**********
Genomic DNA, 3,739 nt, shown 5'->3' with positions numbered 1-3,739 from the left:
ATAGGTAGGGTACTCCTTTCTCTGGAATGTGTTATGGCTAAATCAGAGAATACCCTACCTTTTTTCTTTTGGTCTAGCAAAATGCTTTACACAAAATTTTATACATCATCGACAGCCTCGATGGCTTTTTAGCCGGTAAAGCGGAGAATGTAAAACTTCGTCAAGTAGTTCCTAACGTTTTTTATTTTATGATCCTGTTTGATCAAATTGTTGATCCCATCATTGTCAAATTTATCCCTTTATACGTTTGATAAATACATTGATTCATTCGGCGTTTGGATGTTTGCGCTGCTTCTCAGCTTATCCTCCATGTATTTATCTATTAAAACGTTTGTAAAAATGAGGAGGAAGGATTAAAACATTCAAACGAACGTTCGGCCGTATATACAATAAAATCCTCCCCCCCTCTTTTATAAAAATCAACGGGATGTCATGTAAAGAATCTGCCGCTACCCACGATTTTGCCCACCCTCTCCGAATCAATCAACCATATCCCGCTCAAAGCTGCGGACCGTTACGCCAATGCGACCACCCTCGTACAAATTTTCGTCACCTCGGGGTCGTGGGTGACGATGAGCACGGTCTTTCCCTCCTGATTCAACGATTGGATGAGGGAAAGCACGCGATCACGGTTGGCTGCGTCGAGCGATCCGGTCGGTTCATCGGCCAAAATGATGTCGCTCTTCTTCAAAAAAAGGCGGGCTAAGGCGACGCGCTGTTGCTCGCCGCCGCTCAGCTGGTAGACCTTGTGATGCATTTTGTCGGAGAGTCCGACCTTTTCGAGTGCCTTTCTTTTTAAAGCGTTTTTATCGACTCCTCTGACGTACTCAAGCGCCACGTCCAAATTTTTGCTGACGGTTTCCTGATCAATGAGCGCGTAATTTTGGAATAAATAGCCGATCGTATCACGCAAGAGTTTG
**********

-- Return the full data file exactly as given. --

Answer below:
Genomic DNA, 3,739 nt, shown 5'->3' with positions numbered 1-3,739 from the left:
ATAGGTAGGGTACTCCTTTCTCTGGAATGTGTTATGGCTAAATCAGAGAATACCCTACCTTTTTTCTTTTGGTCTAGCAAAATGCTTTACACAAAATTTTATACATCATCGACAGCCTCGATGGCTTTTTAGCCGGTAAAGCGGAGAATGTAAAACTTCGTCAAGTAGTTCCTAACGTTTTTTATTTTATGATCCTGTTTGATCAAATTGTTGATCCCATCATTGTCAAATTTATCCCTTTATACGTTTGATAAATACATTGATTCATTCGGCGTTTGGATGTTTGCGCTGCTTCTCAGCTTATCCTCCATGTATTTATCTATTAAAACGTTTGTAAAAATGAGGAGGAAGGATTAAAACATTCAAACGAACGTTCGGCCGTATATACAATAAAATCCTCCCCCCCTCTTTTATAAAAATCAACGGGATGTCATGTAAAGAATCTGCCGCTACCCACGATTTTGCCCACCCTCTCCGAATCAATCAACCATATCCCGCTCAAAGCTGCGGACCGTTACGCCAATGCGACCACCCTCGTACAAATTTTCGTCACCTCGGGGTCGTGGGTGACGATGAGCACGGTCTTTCCCTCCTGATTCAACGATTGGATGAGGGAAAGCACGCGATCACGGTTGGCTGCGTCGAGCGATCCGGTCGGTTCATCGGCCAAAATGATGTCGCTCTTCTTCAAAAAAAGGCGGGCTAAGGCGACGCGCTGTTGCTCGCCGCCGCTCAGCTGGTAGACCTTGTGATGCATTTTGTCGGAGAGTCCGACCTTTTCGAGTGCCTTTCTTTTTAAAGCGTTTTTATCGACTCCTCTGACGTACTCAAGCGCCACGTCCAAATTTTTGCTGACGGTTTCCTGATCAATGAGCGCGTAATTTTGGAATAAATAGCCGATCGTATCACGCAAGAGTTTG